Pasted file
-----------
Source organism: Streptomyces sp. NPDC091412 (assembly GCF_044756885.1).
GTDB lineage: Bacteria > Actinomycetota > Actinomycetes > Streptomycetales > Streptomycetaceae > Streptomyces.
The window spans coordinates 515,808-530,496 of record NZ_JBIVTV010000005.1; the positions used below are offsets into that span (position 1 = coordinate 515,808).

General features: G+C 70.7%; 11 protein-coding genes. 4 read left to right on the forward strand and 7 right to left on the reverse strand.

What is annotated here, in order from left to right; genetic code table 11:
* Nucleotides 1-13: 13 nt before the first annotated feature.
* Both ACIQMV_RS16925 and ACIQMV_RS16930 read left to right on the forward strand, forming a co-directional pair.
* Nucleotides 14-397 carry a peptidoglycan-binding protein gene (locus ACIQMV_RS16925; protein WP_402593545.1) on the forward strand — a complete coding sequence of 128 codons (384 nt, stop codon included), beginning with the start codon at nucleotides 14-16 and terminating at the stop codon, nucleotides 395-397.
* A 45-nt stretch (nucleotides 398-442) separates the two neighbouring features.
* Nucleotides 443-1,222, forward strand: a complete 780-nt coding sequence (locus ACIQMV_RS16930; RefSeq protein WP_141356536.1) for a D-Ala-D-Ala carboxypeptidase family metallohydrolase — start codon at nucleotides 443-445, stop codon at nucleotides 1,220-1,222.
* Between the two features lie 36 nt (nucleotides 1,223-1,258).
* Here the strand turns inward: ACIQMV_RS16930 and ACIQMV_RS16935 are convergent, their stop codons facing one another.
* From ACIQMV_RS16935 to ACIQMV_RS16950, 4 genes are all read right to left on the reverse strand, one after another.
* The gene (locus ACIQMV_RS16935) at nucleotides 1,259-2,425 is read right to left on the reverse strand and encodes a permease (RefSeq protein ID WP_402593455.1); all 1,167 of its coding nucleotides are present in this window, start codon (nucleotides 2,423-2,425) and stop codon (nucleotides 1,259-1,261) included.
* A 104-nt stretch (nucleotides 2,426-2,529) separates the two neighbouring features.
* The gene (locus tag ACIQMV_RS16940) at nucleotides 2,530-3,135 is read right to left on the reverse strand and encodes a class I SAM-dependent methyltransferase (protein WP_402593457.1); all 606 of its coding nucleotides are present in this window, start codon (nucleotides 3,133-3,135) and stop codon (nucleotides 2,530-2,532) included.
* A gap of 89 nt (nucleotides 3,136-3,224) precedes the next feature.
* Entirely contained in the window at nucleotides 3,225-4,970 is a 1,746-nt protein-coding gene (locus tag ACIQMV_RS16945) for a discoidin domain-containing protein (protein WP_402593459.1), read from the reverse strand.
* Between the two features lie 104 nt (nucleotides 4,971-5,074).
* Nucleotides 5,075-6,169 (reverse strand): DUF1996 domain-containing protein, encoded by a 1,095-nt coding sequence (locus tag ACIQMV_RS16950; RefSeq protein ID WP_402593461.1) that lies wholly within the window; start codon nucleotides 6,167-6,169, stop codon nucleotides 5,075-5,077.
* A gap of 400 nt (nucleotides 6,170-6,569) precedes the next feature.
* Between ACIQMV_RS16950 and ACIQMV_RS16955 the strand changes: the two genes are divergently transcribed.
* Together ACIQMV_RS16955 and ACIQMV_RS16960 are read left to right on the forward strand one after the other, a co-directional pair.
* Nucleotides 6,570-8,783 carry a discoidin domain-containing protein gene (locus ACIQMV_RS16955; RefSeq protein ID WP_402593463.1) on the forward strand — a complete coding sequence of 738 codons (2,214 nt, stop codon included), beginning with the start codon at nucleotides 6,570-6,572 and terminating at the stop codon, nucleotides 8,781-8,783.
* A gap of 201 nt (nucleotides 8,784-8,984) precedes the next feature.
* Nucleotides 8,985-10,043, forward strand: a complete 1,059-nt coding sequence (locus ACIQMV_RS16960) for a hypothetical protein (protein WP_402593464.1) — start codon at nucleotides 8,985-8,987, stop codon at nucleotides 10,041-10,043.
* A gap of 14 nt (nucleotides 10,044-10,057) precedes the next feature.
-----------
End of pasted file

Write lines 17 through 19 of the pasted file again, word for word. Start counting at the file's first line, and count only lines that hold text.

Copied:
* A gap of 89 nt (nucleotides 3,136-3,224) precedes the next feature.
* Entirely contained in the window at nucleotides 3,225-4,970 is a 1,746-nt protein-coding gene (locus tag ACIQMV_RS16945) for a discoidin domain-containing protein (protein WP_402593459.1), read from the reverse strand.
* Between the two features lie 104 nt (nucleotides 4,971-5,074).